Category Archives: Osceola County

Isolation

Anyone can snap a photo.  As photographers, we choose subjects and then compose frames around them so a viewer’s eyes are drawn to what we want them to see.  One thing to think about when we’re out with our cameras is how to isolate the subjects in our images.

Scan the scene when shooting – look for distracting elements and get rid of them.  How?  Sometimes you can’t, but here are some suggestions.

Viewpoint:  Shift a few feet one way or another to hide things.  There’s a much less attractive mailbox just out of the frame below on the left.

A Mailbox on Joe Overstreet RoadA Mailbox on Joe Overstreet Road

Magnification:  We never have enough zoom, do we?  Use what you do have to get close and separate subjects from clutter.  You can also crop later on the computer, but you’ll risk losing some image quality / resolution.

A good morning for a songA good morning for a song – singing Eastern Meadowlark. Joe Overstreet Road

Light:  Sometimes the light is just right to make your subject stand out from the background – take advantage of it!  This can be modified a bit in post processing too.

Shy birdShy bird – A Roseate Spoonbill in the light. Black Point Wildlife Drive

Depth of Field (DOF):  In addition to getting as close as you can and using a long focal length, shooting with a wide open aperture creates a shallower DOF and blurs the background behind your subject.  You may need to shift your position a bit to insure that the entire subject (e.g. both the insect and the bird) are in the plane of focus.

Butcher BirdButcher Bird – Loggerhead Shrikes often kill prey by impaling them on a thorn or barbed wire.  Joe Overstreet Road

Color:  Catching your subject against a contrasting color can help it stand out.  These American White Pelicans with their yellow beaks were very nice to pose for me in the blue water.

American White PelicansAmerican White Pelicans. Black Point Wildlife Drive

So that’s a few ideas. If you think about this when you’re out, your photos will improve. Do you have any other suggestions?  Feel free to add them in the comments.

And speaking of isolation, Lynn and I are both generally in good health (thankfully!).  But the CDC says we’re at higher risk from the COVID-19 virus due to our ages.  We’re going to follow their recommendations and stay up to date on developments.

Thanks for stopping by and reading my blog. Now – go out, stay safe – and make some photos!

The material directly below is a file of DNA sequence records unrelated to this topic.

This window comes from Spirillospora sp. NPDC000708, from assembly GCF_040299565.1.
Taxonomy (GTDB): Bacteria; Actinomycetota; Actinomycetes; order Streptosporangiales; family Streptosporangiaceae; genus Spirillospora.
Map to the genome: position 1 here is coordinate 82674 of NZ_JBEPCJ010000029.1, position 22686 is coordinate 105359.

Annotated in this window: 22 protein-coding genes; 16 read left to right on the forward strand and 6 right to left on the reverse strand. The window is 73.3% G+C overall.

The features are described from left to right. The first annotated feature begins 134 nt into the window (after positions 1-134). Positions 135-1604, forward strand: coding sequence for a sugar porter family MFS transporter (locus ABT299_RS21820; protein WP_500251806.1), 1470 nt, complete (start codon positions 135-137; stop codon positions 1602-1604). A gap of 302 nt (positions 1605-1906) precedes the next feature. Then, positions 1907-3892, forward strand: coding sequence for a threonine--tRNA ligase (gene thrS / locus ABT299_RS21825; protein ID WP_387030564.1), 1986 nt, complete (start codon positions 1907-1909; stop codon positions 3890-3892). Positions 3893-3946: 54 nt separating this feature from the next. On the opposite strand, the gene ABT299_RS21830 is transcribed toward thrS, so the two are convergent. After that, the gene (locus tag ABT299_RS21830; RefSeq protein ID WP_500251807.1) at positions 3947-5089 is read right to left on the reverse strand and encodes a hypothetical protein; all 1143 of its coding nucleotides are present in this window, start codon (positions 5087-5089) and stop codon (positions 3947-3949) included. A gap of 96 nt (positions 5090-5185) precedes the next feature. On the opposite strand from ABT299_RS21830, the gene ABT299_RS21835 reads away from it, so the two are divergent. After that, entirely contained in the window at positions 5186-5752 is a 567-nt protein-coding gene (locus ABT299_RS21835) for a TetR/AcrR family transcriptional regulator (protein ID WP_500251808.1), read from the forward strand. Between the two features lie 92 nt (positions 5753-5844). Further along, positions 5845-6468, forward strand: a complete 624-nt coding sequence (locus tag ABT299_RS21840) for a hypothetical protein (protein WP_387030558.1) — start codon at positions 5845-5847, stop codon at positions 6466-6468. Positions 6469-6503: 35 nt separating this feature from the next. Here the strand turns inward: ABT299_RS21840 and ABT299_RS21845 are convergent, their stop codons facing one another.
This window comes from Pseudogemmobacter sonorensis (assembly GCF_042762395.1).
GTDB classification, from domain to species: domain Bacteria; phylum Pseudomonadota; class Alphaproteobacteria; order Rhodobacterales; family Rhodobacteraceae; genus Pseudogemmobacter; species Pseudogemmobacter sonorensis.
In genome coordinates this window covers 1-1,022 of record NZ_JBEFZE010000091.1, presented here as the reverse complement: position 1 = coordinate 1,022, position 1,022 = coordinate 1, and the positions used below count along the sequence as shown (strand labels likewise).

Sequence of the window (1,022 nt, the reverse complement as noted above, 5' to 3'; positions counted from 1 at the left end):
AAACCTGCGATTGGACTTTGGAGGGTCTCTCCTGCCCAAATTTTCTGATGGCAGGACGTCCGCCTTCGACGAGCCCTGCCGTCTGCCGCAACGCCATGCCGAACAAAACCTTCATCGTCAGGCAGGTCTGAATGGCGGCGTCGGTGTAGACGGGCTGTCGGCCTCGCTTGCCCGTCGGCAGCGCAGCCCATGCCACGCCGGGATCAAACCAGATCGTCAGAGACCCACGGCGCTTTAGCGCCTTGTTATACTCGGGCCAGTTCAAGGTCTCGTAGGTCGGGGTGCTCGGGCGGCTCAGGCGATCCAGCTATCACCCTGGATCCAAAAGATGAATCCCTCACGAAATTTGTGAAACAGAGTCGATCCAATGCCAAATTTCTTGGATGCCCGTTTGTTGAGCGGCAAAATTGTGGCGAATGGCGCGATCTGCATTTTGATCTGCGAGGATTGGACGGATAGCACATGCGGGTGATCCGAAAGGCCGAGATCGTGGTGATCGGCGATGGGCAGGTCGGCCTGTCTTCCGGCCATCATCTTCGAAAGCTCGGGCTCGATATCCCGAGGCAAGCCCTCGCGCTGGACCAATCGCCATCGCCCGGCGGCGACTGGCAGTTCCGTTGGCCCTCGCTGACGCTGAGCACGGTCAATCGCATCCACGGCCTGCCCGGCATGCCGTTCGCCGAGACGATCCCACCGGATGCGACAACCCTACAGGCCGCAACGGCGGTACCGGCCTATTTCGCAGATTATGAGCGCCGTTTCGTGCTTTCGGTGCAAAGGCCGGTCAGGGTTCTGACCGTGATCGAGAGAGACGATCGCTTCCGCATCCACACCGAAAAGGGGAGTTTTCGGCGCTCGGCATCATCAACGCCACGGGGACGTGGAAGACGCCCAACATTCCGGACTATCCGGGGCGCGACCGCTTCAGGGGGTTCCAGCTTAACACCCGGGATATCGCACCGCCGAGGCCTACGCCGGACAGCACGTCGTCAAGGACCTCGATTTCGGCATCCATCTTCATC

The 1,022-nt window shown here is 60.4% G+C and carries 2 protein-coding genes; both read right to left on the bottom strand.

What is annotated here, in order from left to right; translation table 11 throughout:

©2020, Ed Rosack. All rights reserved

Chizzywinks!

Kevin M. asked me on Friday if I wanted to go photographing Saturday.  I’d just been to Merritt Island National Wildlife Refuge that morning, but Lynn and I didn’t have anything planned so it sounded like a good idea to me!  I told him to pick a spot and he wanted to go  down to Osceola County / Joe Overstreet Road.

We’d already had a very nice trip – trying to find Red-Cockaded Woodpeckers at Three Lakes Wildlife Management Area, checking the Bald Eagle nest and finding the Scissor-tailed Flycatchers again on Joe Overstreet – among other things.  As we got close to the lake, we started to notice a lot of Tree Swallows.

Tree Swallow TrioTree Swallow Trio

These birds are winter migrants in our area and breed as far north as Alaska.  We’re used to seeing them here but as we got closer to the lake, we’d never seen them like this.

Tree SwallowsTree Swallow Swarm

There were thousands – maybe tens of thousands (?) of the birds in the fields and areas close to the lake.  They were madly flying around chasing something.  Eventually we got close enough to notice the hoards of blind mosquitoes they were after.  Here’s one of those that got inside the car.

Chizzywink

These aren’t really mosquitoes and they don’t bite, although they were thick enough to be bothersome (for us, not the Swallows).  Actually, I don’t think they’re blind either!  We stopped by the store at the landing and I asked the young lady running it about all the birds.   She told us that when the chizzywinks show up, it’s not uncommon for large groups of birds to go after them.  I’ll say!  I’d never heard them called that and had to ask her to repeat it so I could make a note and look up the word.

If you’ve ever seen or tried to photograph Tree Swallows, you know how energetic / erratic their flight is.  Going after the flies was definitely a high energy task and we also saw them congregating on some nearby wires to rest between servings of their chizzywinks happy meals.

Resting Tree SwallowsResting Tree Swallows

Photographing Tree Swallows is usually hard because it’s difficult to keep them in the frame.  Photographing this spectacle was hard too,  but it wasn’t because we couldn’t keep them in the frame – they were literally wherever we pointed our cameras.  It was just that it was so chaotic that I was never sure what I was capturing. and I was worried about depth of field and motion blur.  There was plenty of light, so I ended up stopping down and making sure my ISO was high enough to get a fast shutter speed.  This frame is my favorite: